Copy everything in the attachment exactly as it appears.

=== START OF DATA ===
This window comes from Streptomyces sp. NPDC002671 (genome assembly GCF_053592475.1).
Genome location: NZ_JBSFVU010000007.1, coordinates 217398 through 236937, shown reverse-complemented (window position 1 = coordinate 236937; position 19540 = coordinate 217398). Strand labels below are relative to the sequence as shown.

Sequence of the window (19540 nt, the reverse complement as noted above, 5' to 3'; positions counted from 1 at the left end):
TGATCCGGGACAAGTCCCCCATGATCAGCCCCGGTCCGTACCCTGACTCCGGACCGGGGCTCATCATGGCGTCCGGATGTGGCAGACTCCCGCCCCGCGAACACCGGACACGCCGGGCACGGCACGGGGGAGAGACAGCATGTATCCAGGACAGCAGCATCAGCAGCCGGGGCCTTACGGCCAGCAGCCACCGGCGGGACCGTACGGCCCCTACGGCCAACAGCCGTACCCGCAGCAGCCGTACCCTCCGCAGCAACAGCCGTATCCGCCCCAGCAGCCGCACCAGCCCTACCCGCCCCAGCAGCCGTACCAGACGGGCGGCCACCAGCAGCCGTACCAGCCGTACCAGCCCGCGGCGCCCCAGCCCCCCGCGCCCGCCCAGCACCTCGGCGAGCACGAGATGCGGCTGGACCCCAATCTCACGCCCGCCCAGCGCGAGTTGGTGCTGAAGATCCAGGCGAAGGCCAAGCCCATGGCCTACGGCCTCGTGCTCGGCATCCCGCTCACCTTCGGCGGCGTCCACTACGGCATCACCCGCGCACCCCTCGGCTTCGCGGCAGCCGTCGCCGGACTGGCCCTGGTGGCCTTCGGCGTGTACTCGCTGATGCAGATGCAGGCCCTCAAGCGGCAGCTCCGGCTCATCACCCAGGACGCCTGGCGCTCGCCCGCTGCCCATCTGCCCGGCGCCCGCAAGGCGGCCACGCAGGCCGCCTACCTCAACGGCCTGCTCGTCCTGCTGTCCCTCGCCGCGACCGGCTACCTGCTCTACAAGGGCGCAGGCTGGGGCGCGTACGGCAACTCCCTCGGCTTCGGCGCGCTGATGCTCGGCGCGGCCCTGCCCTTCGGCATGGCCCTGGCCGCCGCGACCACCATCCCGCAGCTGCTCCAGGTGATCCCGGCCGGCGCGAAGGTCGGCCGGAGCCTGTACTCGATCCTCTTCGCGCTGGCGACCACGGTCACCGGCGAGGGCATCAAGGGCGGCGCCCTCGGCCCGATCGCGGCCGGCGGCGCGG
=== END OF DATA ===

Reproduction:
This window comes from Streptomyces sp. NPDC002671 (genome assembly GCF_053592475.1).
Genome location: NZ_JBSFVU010000007.1, coordinates 217398 through 236937, shown reverse-complemented (window position 1 = coordinate 236937; position 19540 = coordinate 217398). Strand labels below are relative to the sequence as shown.

Sequence of the window (19540 nt, the reverse complement as noted above, 5' to 3'; positions counted from 1 at the left end):
TGATCCGGGACAAGTCCCCCATGATCAGCCCCGGTCCGTACCCTGACTCCGGACCGGGGCTCATCATGGCGTCCGGATGTGGCAGACTCCCGCCCCGCGAACACCGGACACGCCGGGCACGGCACGGGGGAGAGACAGCATGTATCCAGGACAGCAGCATCAGCAGCCGGGGCCTTACGGCCAGCAGCCACCGGCGGGACCGTACGGCCCCTACGGCCAACAGCCGTACCCGCAGCAGCCGTACCCTCCGCAGCAACAGCCGTATCCGCCCCAGCAGCCGCACCAGCCCTACCCGCCCCAGCAGCCGTACCAGACGGGCGGCCACCAGCAGCCGTACCAGCCGTACCAGCCCGCGGCGCCCCAGCCCCCCGCGCCCGCCCAGCACCTCGGCGAGCACGAGATGCGGCTGGACCCCAATCTCACGCCCGCCCAGCGCGAGTTGGTGCTGAAGATCCAGGCGAAGGCCAAGCCCATGGCCTACGGCCTCGTGCTCGGCATCCCGCTCACCTTCGGCGGCGTCCACTACGGCATCACCCGCGCACCCCTCGGCTTCGCGGCAGCCGTCGCCGGACTGGCCCTGGTGGCCTTCGGCGTGTACTCGCTGATGCAGATGCAGGCCCTCAAGCGGCAGCTCCGGCTCATCACCCAGGACGCCTGGCGCTCGCCCGCTGCCCATCTGCCCGGCGCCCGCAAGGCGGCCACGCAGGCCGCCTACCTCAACGGCCTGCTCGTCCTGCTGTCCCTCGCCGCGACCGGCTACCTGCTCTACAAGGGCGCAGGCTGGGGCGCGTACGGCAACTCCCTCGGCTTCGGCGCGCTGATGCTCGGCGCGGCCCTGCCCTTCGGCATGGCCCTGGCCGCCGCGACCACCATCCCGCAGCTGCTCCAGGTGATCCCGGCCGGCGCGAAGGTCGGCCGGAGCCTGTACTCGATCCTCTTCGCGCTGGCGACCACGGTCACCGGCGAGGGCATCAAGGGCGGCGCCCTCGGCCCGATCGCGGCCGGCGGCGCGG